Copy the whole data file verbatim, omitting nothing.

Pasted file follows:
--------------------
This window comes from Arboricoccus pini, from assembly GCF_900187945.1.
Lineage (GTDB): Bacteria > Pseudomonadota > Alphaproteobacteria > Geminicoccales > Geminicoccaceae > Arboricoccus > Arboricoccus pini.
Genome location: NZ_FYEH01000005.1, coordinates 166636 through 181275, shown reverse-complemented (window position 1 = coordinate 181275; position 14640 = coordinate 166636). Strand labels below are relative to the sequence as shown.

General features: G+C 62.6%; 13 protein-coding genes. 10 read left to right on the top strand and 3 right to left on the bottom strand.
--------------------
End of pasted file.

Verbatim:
This window comes from Arboricoccus pini, from assembly GCF_900187945.1.
Lineage (GTDB): Bacteria > Pseudomonadota > Alphaproteobacteria > Geminicoccales > Geminicoccaceae > Arboricoccus > Arboricoccus pini.
Genome location: NZ_FYEH01000005.1, coordinates 166636 through 181275, shown reverse-complemented (window position 1 = coordinate 181275; position 14640 = coordinate 166636). Strand labels below are relative to the sequence as shown.

General features: G+C 62.6%; 13 protein-coding genes. 10 read left to right on the top strand and 3 right to left on the bottom strand.